After a lengthy hiatus following the debut that propelled her into superstardom, Lorde came back with the most artful interpretation of a Taylor Swift song imaginable. As she described it, ‘Green Light’ is “that drunk girl at the party dancing around crying about her ex-boyfriend who everyone thinks is a mess.” Lyrical highlights include: “She thinks you love the beach, you’re such a damn liar” amongst many iconic others. (EW) (LISTEN)

043. Courtney Barnett – ‘Avant Gardener’ (2013) (House Anxiety / Mom + Pop)

Leisurely paced, Courtney Barnett’s ‘Avant Gardener’ wasn’t a typical indie song, but it helped bring her to wider attention outside of indie circles. Narrating an unexpected asthma attack caused by gardening and ending in the hospital, it’s straightforward yet surprisingly stylish in observing and portraying the peculiar everyday, with a memorable groove to boot. (AS) (LISTEN)

042. Sleigh Bells – ‘Rill Rill’ (2010) (Mom + Pop / N.E.E.T.)

With themes of teen popularity, mean girls, friendship blood pacts and braces, Sleigh Bells’ breakout hit ‘Rill Rill’ was a chaotic, riotous chant for everyone who ever had to go through the horrors of middle school. (AS) (LISTEN)

041. Lizzo – ‘Boys’ (2018) (Atlantic)

In a similar vein to Charli XCX’s similarly titled song, Lizzo’s ‘Boys’ is great in that it both elaborates on all the possible great features of men, in addition to being, as ever, a dazzling display of Lizzo’s positivity and confidence. (EW) (LISTEN)

040. Alvvays – ‘Archie, Marry Me’ (2014) (Transgressive)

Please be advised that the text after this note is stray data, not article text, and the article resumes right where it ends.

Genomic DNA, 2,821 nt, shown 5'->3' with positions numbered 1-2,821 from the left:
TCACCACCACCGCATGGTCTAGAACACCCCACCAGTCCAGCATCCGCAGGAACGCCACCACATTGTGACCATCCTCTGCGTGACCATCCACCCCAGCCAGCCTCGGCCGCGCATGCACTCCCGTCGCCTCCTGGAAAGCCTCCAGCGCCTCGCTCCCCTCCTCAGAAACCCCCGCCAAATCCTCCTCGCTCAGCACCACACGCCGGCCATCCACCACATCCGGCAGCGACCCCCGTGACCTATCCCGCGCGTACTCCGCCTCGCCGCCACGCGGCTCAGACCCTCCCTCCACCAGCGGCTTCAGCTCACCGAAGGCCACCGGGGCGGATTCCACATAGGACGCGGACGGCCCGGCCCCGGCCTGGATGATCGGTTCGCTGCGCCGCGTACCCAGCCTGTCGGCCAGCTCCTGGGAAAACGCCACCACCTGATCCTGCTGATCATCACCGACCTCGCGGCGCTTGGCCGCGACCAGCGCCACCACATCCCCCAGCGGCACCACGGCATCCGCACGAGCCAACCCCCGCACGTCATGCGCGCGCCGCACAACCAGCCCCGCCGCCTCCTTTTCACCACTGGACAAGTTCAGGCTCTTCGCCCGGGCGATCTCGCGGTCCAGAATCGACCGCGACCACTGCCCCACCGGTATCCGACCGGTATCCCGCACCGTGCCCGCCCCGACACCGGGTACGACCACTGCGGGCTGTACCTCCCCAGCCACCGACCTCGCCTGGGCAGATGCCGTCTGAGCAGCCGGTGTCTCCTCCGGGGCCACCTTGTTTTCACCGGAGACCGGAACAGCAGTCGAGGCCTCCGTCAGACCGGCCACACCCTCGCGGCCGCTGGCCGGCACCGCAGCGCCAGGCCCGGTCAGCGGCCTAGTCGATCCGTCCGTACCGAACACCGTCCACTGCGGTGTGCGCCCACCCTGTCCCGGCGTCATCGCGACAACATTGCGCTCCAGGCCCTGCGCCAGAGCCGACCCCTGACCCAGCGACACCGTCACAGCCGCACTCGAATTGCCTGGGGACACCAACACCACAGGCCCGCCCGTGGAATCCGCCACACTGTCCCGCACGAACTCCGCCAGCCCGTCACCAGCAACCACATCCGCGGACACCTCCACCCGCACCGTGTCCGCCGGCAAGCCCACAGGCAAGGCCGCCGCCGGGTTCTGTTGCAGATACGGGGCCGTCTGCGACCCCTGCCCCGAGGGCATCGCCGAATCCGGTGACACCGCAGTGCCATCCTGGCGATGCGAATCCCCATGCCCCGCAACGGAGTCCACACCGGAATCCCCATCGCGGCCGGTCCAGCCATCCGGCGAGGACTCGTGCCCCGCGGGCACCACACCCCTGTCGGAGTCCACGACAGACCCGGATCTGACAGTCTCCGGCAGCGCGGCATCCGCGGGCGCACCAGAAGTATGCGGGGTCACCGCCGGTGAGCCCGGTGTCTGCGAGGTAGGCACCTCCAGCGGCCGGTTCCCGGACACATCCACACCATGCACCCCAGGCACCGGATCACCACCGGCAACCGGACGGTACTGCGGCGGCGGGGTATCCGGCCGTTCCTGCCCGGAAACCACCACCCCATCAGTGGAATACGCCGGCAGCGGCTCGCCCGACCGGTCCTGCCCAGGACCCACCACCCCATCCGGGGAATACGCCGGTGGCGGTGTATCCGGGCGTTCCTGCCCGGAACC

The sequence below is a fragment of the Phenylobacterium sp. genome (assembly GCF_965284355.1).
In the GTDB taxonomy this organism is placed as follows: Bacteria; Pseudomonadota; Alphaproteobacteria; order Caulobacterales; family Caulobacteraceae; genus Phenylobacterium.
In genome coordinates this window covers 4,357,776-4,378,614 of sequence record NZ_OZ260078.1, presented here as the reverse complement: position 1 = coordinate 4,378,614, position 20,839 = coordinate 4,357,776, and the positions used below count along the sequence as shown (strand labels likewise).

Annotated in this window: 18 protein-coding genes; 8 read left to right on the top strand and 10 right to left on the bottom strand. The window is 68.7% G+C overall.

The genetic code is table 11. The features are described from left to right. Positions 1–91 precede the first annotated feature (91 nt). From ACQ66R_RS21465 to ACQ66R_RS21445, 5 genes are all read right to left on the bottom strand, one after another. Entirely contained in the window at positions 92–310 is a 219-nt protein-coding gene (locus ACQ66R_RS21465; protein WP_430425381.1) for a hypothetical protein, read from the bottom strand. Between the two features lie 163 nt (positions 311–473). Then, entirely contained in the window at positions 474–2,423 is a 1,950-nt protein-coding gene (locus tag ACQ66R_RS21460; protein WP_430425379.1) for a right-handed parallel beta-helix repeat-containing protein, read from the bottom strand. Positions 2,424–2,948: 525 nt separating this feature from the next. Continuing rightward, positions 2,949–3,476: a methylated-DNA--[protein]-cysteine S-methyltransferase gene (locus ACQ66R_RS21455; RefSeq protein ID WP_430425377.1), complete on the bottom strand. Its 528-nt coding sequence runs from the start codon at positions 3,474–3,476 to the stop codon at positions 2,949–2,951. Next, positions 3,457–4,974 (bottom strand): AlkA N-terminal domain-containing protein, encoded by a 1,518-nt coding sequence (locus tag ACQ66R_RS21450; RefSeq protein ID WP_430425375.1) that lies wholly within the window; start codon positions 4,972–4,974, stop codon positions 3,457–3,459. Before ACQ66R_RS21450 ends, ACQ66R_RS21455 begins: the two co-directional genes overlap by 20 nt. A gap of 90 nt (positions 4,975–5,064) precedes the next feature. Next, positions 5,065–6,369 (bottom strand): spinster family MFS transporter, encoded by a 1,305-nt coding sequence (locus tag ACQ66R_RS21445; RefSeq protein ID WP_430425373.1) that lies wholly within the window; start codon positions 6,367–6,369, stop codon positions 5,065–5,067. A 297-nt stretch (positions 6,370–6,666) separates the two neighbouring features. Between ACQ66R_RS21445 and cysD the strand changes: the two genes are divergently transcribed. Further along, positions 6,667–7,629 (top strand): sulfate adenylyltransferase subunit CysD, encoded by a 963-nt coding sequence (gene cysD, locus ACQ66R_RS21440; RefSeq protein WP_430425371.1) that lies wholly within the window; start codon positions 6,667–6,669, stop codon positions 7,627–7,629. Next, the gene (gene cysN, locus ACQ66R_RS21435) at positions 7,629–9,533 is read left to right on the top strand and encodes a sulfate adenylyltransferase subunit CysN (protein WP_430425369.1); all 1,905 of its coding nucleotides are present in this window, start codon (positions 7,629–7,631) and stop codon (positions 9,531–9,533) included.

Painting a quaintly traditional view of love and marriage, of the go-straight-to-the-courthouse-and-elope variety, ‘Archie, Marry Me’ is 195 seconds of fuzzed-up and loved-up indie-pop perfection. Molly Rankin’s sweet gauzy vocals stand in stark contrast to the song’s roughly hewn, distorted major-chord rock, and that duality contains its appeal. Instantly making itself as familiar to you as a warm cardigan, Alvvays released the indie-rock love song of the decade, a tricky thing to do in the age of irony. (LISTEN)

039. Caribou – ‘Odessa’ (2010) (City Slang / Merge)

Alive with twitchy, nervous energy from its first notes, Dan Snaith headed in yet another direction for his first Caribou album of the new millennium, having earned so much love with the more straightforward song-based Andorra. Forcing together ‘90s house piano samples, clanging counter-rhythms and the deep-frozen house of early Hot Chip, Snaith filtered everything through his typical hot-meets-cold aesthetic, Swim’s lead single ‘Odessa’ felt like warm sunlight on a clear winter’s morning. (LISTEN)

038. Savages – ‘Husbands’ (2012) (Pop Noire)

The panicked, claustrophobic yelping of Savages’ lead singer Jehnny Beth in the chorus line to ‘Husbands’ reflected the mundanity and violence that can often accompany domesticity. The pulsing motorik bassline and the excoriating blasts of noise at the end of each line of the verse reinforced this push-and-pull dynamic, making for one of the most exciting debut singles of the decade. A more controlled version was recorded for the band’s Mercury-nominated debut album Silence Yourself, but the original wins out for sheer unharnessed expression. (LISTEN)